Lewicki said it may seem strange on the outside that a person would attach such value to a job that may seem menial.
“Prisoners are human beings and human beings need meaning in their life. That job carried with it certain status in the prison,” Lewicki said. “There’s a hierarchy in the prison just like there is in society. When these things happen to you, it brings your place down on the ladder.”
The job also carried a $50-a-month stipend, which enables inmates to buy hygiene items, he said.
Lewicki said that he and the Maine Prisoner Advocacy Coalition do not condone the attack and are concerned about the welfare of all inmates. They have been in contact with Boland’s family, Lewicki said.
PRISON OFFICIAL’S NAME WAS ON LIST
After the killing, police found a list of five names, including Boland, hidden in a false bottom of a Noxzema jar in Stahursky’s cell.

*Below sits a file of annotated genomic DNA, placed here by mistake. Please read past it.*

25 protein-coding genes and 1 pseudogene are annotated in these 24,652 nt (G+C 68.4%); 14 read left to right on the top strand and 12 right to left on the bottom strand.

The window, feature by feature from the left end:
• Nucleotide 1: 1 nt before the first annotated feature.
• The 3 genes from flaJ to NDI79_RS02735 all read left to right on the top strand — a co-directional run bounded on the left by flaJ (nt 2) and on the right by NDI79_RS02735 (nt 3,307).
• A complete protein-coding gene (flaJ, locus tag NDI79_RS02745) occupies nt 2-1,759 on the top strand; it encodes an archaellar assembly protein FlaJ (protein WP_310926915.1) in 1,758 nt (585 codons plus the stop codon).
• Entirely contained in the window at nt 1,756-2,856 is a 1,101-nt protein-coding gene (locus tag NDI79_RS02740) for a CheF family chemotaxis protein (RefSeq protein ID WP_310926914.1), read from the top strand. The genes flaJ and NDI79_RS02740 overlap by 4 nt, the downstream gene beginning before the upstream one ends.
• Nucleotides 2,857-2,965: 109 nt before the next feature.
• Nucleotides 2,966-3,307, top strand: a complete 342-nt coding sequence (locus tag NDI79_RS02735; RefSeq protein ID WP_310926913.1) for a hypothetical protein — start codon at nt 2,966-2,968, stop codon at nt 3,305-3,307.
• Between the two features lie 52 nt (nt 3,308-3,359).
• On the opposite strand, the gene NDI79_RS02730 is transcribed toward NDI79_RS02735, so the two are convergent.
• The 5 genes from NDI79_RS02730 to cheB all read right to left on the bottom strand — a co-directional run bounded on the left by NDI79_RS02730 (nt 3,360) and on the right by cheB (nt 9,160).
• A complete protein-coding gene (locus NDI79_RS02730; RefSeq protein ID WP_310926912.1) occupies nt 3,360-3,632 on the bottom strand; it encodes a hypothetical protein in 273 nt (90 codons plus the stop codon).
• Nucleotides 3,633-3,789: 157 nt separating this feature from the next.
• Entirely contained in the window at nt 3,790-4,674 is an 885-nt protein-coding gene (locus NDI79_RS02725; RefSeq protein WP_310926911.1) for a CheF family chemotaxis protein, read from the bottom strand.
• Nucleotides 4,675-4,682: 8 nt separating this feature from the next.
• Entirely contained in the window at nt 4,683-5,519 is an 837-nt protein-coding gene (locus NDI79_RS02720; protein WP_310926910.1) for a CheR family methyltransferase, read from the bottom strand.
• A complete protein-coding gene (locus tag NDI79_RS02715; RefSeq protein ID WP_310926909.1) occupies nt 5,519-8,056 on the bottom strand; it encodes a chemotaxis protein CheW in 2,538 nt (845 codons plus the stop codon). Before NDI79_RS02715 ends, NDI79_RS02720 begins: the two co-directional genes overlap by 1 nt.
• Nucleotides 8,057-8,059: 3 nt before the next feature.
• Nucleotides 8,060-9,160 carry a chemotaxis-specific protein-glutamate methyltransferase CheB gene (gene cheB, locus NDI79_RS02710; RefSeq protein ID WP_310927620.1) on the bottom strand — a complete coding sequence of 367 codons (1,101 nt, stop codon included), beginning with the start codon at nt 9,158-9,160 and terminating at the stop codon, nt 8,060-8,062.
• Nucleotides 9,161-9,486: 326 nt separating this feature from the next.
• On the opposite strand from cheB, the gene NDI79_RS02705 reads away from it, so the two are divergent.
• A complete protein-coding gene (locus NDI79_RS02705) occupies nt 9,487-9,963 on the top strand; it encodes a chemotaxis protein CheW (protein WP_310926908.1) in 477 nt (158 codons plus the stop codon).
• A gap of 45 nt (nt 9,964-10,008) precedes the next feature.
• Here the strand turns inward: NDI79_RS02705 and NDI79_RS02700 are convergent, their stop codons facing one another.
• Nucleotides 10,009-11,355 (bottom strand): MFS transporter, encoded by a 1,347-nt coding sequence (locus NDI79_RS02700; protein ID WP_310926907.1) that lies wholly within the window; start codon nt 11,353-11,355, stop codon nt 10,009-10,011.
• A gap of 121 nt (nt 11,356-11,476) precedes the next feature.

Police did not call it a hit list and neither did Stahursky. But he did say the name of at least one prison supervisor was on it, according to the letter he sent to the Portland Press Herald. He said the unit manager had repeatedly given him items like wool and fish that he knew Stahursky was allergic to, among other antagonisms.
“Both murder weapons had a sergeant’s name on them,” he wrote. “At least one of them were meant for him for the threats he made to me.”
No date has been set for Stahursky’s initial court appearance, which is likely to be by video link from the prison, officials said.
David Hench can be contacted at 791-6327 or at: